Why isn’t Prince Harry and Meghan’s son Archie a prince? Does it have anything to do with race?
Meghan looks at the camera and smiles while holding Baby Archie. Prince Harry leans towards them, but is facing away from shot.
Meghan has raised concerns over the fact her son is not a prince.
One of the most explosive claims Prince Harry and Meghan, Duchess of Sussex made in their widely publicised interview this week was that their son was denied the title of prince — something Meghan suggested could be due to her biracial heritage.
In the interview with US television host Oprah Winfrey, the duchess said while she was pregnant the royal family “were saying they didn’t want him to be a prince … which would be different from protocol”.
She said that decision would see “the first member of colour in this family not being titled in the same way that other grandchildren would be”.
But does that hold water? This is how royal titles like prince and princess are actually given out.
Who gets to be a prince?
King George V set the current rules for who gets to be a prince or princess.(US Library Of Congress: George Grantham Bain Collection)
If Archie Mountbatten-Windsor grows up to bemoan his lack of princely status, he may have his great-great-great-grandfather to blame.
A decree issued by King George V — the Queen’s grandfather — in 1917 limits the titles of prince and princess to the children of the monarch, children of the monarch’s sons and “the eldest living son of the eldest son of the Prince of Wales”.
Bob Morris from the Constitution Unit at University College London said the rule was introduced to trim the increasingly unwieldy number of royal titles.
“Queen Victoria had nine children who were all princes and princesses, and then they had children and so forth, and George V took the view … that something needed to be done to tidy up the situation,” he said.
The queen has the power to change the rules, and in 2012 she decreed that all the children of Prince William and his wife, Catherine, not just the eldest living son, would be princes and princesses.
That means that of the Queen’s nine great-grandchildren, six of them — including Archie — are not princes or princesses.
The three great-grandchildren that do hold royal titles are Prince George, Princess Charlotte and Prince Louis, who are third, fourth and fifth in line to the throne respectively — ahead of Prince Harry and Archie.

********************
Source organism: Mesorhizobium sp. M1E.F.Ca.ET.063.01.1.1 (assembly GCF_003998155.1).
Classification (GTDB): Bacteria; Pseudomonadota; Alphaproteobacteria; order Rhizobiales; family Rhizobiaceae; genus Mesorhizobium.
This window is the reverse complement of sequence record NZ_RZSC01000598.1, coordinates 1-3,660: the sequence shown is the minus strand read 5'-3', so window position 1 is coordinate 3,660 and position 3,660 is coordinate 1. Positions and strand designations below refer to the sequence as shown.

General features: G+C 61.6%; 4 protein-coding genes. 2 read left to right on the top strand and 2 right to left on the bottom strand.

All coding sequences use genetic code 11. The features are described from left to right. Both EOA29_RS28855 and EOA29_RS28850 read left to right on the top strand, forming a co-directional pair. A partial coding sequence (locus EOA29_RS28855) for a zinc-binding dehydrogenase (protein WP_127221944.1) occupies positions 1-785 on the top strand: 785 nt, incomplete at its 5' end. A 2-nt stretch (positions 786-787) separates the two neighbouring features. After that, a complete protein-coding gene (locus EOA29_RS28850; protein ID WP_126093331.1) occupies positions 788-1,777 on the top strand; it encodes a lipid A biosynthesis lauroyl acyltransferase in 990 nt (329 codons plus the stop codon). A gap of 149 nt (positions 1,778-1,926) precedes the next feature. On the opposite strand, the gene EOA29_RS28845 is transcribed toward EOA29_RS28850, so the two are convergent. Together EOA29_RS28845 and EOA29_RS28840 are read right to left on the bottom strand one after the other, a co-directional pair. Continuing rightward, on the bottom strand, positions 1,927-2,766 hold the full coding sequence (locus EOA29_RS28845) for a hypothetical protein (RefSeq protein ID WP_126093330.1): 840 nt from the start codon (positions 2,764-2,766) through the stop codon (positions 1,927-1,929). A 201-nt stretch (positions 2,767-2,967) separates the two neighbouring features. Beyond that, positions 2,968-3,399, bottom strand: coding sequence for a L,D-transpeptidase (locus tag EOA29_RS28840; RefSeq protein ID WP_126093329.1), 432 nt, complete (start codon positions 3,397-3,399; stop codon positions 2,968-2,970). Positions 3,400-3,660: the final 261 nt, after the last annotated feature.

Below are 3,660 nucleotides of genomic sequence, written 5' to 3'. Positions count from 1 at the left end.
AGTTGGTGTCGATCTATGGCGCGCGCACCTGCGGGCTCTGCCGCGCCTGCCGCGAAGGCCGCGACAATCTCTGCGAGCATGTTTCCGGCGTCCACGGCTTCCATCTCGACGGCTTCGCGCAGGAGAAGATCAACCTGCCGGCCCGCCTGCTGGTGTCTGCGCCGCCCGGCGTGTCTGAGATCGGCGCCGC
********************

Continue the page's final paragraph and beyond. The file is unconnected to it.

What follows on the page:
Will Archie ever be a prince?
Under the George V declaration, Archie is not a prince at birth but will become one when Prince Charles becomes king, as he will then be the son of a child of the monarch.
But Meghan said she believed that would not be the case, telling Oprah “they want to change the convention for Archie”.
Read more about Meghan Markle’s life in the royal spotlight:
A trip to Australia was the moment Harry and Meghan’s relationship with the royals worsened
Meghan tells Oprah she was ‘silenced’ by the monarchy. Here’s how she found her voice
It is unclear what she was referring to, but Dr Morris said Prince Charles has indicated that “he favours a smaller royal family” when he takes the throne.
As king, Charles would have the power to issue decrees to extend or reduce the number of titles on offer.
Archie was eligible for a “courtesy title” at birth, such as Lord Archie Mountbatten-Windsor. At the time, it was reported that Harry and Meghan had chosen not to give him a title.
But the duchess told Oprah, “it was not our decision to make”.
The Duke and Duchess of Sussex also announced this week they are expecting a baby girl, though she will also not automatically become a princess.
What impact does this have on Archie’s security?
In the interview, Meghan expressed concern that without a title, Archie “wasn’t going to receive security”.
But a royal title such as prince or princess does not automatically entitle a person security protection.
Full-time working royals — including the Duke and Duchess of Sussex before they moved to North America last year — receive taxpayer-funded police bodyguards.
But royals who have jobs outside the family, such as Prince Andrew’s daughters Princess Beatrice and Princess Eugenie, do not.
Buckingham Palace has not responded to specific allegations in the interview.
In a statement attributed to the Queen, it said “the issues raised, particularly that of race, are concerning”.
“While some recollections may vary, they are taken very seriously and will be addressed by the family privately,” the Queen said.